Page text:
Jordan said she fully supports legalizing marijuana, and backed unsuccessful legislation in the state House to decriminalize it. “This is a natural medicine that has been here for thousands of years,” she said. “Unfortunately, we’re seeing it being replaced by the opioids,” which she called the “gateway to heroin.” Jordan added that legalizing marijuana could add to Idaho’s tax base and reduce its prison costs. “We are over-criminalizing people for using marijuana,” she said, and even for simply driving through the state en route from other states where it’s legal.
Balukoff said he opposes recreational marijuana but doubted that the issue would even come to his desk if elected, due to the current Republican-controlled Legislature. He also said marijuana should be reclassified so the federal government could research the benefits of medical marijuana.
When asked about decriminalization, Balukoff quickly pivoted to opioids: “Yes, we should talk about that, it’s not one of the most dangerous drugs but we don’t know what it could be used for. As I’ve talked to doctors, they do not see that as a replacement for opioids.”
Idaho has long remained steadfast in its strict anti-marijuana laws despite bordering three states — Washington, Oregon and Nevada — that have legalized recreational pot.
Balukoff and Jordan are vying to become the Democratic nominee for governor in the upcoming May 15 primary election. Whoever wins will go up against the Republican primary winner in the November election.
The governor’s race is wide open now that four-term Gov. Butch Otter hasn’t filed to run for re-election. However, in Republican-dominant Idaho, most Democratic candidates face an uphill battle in statewide and local elections.
The last time Idaho voters elected a Democrat to the top seat was former Gov. Cecil Andrus in 1990. Andrus, who died last year, served four nonconsecutive terms.
Staff writer Betsy Z. Russell contributed to this report.
IT FEELS like every time a new drug law reform policy to decriminalise weed for adults in Australia is suggested, people lose their minds and immediately begin fear mongering about why letting people smoke marijuana legally will lead to anarchy in the streets.
It’s actually quite easy to see why this opinion is held given the disorder and mayhem seen in America after Alaska, California, Colorado, Maine, Massachusetts, Nevada, Oregon and Washington DC legalised recreational cannabis on January 1 this year.
Actually come to think of it, these US states have only seen a decrease in weed-related arrests, a stimulated economy from taxing marijuana and medicinal benefits for users.
If this is the case, why does Australia feel the need to peddle outdated anti-weed propaganda with pitchforks in hand?
My guess is a lack of education about the drug and an unwillingness to have an open mind when discussing whether it’s time to let adults — who already smoke weed anyway — to purchase it legally so they can stop dealing with criminals.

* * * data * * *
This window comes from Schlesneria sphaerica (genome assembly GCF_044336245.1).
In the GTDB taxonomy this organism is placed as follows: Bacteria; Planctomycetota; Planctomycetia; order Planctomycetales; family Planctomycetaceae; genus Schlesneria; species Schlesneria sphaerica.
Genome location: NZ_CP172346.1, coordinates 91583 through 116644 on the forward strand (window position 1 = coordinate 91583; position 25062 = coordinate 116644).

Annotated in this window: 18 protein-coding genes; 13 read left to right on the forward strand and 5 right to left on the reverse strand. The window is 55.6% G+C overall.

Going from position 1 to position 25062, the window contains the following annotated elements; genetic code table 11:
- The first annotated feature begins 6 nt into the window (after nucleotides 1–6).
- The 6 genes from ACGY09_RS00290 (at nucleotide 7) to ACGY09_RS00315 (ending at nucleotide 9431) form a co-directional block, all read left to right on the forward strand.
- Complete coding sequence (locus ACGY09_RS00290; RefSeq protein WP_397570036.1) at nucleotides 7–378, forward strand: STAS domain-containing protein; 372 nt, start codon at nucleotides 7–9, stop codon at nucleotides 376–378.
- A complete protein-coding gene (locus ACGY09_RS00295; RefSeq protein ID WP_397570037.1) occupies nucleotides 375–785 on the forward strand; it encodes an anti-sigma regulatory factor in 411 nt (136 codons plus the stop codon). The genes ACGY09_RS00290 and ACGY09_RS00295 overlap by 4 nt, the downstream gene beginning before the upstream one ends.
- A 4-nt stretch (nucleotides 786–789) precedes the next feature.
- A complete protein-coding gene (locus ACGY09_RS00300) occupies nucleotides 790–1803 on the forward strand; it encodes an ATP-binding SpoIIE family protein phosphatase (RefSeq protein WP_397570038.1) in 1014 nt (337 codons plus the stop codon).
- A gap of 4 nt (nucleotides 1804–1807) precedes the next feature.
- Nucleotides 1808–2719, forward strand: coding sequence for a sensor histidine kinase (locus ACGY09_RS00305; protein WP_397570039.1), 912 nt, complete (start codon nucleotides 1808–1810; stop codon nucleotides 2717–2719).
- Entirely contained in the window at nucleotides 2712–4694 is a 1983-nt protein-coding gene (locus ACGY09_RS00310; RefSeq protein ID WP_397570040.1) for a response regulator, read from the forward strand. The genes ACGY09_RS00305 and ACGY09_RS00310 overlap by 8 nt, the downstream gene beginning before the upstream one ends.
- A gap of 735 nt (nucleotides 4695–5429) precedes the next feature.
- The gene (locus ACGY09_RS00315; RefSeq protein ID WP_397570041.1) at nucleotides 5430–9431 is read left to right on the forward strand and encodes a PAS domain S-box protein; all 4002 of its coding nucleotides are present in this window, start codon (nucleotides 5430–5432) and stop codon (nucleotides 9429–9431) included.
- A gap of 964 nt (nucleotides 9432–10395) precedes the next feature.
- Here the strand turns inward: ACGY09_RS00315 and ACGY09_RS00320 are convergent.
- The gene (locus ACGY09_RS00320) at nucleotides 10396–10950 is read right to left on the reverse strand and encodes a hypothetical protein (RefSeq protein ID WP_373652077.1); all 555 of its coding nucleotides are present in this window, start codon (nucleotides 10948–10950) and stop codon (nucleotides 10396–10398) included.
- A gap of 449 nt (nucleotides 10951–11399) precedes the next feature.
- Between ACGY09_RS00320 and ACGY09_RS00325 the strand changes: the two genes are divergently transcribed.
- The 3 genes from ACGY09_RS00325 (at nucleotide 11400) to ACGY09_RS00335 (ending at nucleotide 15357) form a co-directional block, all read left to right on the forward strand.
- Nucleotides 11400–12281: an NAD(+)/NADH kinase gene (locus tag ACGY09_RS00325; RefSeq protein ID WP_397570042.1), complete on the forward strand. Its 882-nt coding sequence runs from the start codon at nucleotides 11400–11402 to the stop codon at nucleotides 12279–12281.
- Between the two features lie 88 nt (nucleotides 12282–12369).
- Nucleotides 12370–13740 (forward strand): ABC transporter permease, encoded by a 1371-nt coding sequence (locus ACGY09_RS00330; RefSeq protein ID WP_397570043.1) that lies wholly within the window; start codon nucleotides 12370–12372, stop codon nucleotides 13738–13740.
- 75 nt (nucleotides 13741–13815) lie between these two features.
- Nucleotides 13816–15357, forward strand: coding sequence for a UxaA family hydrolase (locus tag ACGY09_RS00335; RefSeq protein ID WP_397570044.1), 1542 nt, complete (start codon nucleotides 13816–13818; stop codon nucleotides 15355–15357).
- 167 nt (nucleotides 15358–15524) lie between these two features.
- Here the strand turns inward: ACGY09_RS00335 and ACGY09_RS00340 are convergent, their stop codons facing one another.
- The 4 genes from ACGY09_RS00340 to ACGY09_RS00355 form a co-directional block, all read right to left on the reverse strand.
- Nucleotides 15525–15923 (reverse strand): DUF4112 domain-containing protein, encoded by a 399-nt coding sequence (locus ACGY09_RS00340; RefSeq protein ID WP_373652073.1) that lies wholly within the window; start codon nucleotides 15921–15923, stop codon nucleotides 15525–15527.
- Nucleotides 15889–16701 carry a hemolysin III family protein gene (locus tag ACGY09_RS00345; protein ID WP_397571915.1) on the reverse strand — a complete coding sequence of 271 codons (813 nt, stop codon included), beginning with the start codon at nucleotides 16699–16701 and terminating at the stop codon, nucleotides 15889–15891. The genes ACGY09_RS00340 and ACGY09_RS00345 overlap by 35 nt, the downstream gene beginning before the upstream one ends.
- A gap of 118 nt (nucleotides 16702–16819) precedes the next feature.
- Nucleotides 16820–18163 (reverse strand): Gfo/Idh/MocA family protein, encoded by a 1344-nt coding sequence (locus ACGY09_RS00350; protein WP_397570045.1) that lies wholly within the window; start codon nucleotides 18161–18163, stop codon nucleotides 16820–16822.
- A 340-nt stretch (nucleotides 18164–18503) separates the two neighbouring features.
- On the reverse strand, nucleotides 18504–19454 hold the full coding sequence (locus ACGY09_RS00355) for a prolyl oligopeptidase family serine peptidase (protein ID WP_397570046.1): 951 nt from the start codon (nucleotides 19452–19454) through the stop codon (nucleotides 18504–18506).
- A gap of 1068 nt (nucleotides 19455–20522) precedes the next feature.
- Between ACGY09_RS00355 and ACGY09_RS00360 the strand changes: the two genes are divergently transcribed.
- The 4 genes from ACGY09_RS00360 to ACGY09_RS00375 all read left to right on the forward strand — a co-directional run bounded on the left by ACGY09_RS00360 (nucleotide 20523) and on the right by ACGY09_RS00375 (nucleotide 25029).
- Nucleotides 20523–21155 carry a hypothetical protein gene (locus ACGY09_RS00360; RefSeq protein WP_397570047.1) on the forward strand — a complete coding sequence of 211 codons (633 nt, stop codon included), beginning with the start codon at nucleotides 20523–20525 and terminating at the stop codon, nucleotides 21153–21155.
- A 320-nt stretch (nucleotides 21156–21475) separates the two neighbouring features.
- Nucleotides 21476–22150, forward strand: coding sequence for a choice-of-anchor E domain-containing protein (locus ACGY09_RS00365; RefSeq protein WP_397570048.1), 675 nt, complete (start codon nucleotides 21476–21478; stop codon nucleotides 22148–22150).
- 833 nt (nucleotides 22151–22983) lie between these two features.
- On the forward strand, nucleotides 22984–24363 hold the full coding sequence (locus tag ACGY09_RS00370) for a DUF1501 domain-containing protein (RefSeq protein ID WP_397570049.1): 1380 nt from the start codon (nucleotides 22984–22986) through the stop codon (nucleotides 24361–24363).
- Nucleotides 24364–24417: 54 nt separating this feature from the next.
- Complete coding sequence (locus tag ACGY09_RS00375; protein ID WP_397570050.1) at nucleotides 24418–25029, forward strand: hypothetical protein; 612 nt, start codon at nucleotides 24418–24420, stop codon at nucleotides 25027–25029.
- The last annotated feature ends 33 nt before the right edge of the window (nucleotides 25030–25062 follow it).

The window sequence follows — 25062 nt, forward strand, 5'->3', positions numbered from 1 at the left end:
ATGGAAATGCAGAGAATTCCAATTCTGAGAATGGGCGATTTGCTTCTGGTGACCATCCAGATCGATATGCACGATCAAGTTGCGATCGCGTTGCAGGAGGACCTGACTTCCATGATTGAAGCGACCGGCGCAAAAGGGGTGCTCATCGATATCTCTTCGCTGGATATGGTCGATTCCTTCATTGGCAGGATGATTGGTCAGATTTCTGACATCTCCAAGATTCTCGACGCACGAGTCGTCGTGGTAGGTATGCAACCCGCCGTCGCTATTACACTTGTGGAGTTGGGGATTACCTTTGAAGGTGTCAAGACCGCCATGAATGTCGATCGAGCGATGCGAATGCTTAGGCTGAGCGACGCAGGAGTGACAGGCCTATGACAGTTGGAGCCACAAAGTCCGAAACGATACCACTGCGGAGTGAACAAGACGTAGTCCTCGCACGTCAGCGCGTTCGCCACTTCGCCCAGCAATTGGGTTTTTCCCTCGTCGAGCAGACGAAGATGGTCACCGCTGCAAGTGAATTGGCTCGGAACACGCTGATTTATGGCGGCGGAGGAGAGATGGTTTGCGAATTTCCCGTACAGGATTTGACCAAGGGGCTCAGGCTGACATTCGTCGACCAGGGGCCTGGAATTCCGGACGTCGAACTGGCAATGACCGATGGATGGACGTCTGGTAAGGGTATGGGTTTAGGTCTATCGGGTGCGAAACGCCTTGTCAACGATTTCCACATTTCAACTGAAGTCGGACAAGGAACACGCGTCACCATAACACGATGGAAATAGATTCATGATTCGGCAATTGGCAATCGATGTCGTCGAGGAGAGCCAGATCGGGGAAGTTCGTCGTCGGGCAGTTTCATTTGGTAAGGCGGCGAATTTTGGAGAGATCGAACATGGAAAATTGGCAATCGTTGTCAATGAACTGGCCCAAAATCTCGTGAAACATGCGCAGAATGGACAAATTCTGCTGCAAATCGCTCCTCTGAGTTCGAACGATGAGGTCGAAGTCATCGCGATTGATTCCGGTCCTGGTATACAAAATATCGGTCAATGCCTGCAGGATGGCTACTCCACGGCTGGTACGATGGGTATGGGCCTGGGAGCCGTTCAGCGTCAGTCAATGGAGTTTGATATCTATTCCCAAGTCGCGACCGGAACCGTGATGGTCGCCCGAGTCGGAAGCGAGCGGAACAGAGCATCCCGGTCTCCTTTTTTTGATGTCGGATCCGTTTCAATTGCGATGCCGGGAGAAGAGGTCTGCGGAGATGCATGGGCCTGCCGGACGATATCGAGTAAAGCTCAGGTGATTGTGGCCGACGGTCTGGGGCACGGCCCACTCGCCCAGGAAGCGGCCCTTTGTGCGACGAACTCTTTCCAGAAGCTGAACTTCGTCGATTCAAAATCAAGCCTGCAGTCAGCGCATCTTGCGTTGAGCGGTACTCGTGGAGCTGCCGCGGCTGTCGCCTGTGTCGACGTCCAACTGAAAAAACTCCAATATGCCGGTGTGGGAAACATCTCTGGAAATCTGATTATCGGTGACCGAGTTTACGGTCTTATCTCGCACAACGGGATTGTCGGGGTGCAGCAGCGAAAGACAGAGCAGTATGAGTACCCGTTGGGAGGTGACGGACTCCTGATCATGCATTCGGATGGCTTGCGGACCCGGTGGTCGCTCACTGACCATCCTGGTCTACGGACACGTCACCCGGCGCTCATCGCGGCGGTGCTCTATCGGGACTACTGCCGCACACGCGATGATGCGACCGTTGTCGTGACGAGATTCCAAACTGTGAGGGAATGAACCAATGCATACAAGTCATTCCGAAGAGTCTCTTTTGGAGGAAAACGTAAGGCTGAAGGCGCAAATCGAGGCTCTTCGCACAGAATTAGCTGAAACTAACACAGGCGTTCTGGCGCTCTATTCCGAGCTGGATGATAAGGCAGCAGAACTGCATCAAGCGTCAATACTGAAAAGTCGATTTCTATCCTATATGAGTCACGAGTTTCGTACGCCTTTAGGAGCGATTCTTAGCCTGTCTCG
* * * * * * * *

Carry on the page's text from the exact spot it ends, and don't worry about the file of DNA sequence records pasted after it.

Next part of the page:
One only has to look at David Koch’s interview with Green’s leader Richard Di Natale on Sunrise earlier this week to see how embarrassingly stuck in the dark ages some Aussies are when it comes to the debate of legalisation.
The awkward interview, which Kochie appeared to research by watching the 1936 propaganda film Reefer Madness that explores the melodramatic events that ensue when high school students try marijuana, was nothing short of cringe-worthy and an embarrassment to those wanting to be heard in an educated and modern discussion.
“Most Australians would be going, look, you’ve been smoking marijuana,” Kochie said in response to Di Natale’s proposal.
Di Natale’s basis for legalisation was it would raise hundreds of millions of dollars in tax, would remove the power from the crime syndicates and would prevent innocent Aussies just wanting a smoke from obtaining damaging criminal records.
“We have got to get real about cannabis, nearly seven million Australians use it,” he said.
“The reality is that’s a choice that feeds big criminal syndicates, they are the ones that benefit from the current system.
“This is taking it out of the hands of criminals and putting it within a tightly controlled health framework.”
Kochie took offence to common sense and immediately reverted back to outdated “facts” about marijuana and even admitted that while Di Natale’s professional experience in the field as a drug and alcohol doctor made gave him more knowledgeable, he still wasn’t convinced.
To help break down the flaws in Kochie’s argument or to help sway those who are actually willing to have a discussion about the legalisation of weed, here’s some modern research.
ALCOHOL IS MORE DANGEROUS THAN WEED
Yes, Kochie was shocked when the Greens leader said weed was safer than booze. As Di Natale pointed out, people die from acute alcohol toxicity all the time, yet there have been zero recorded cases of overdosing on marijuana.
OK, sure you can’t die, but what about the other health risks that have been linked to weed over time?
In an attempt to sort fact from fiction, the National Academies of Sciences, Engineering and Medicine completed the world’s most comprehensive study into marijuana last year.
After examining more than 10,000 scientific abstracts dating back to 1999, the extensive 395-page report unearthed more than 100 conclusions about the health effects of recreational and therapeutic cannabis use — many of which support arguments it should be legal.
“The evidence suggests that smoking cannabis does not increase the risk for certain cancers (ie. lung, head, and neck) in adults,” one of the findings read.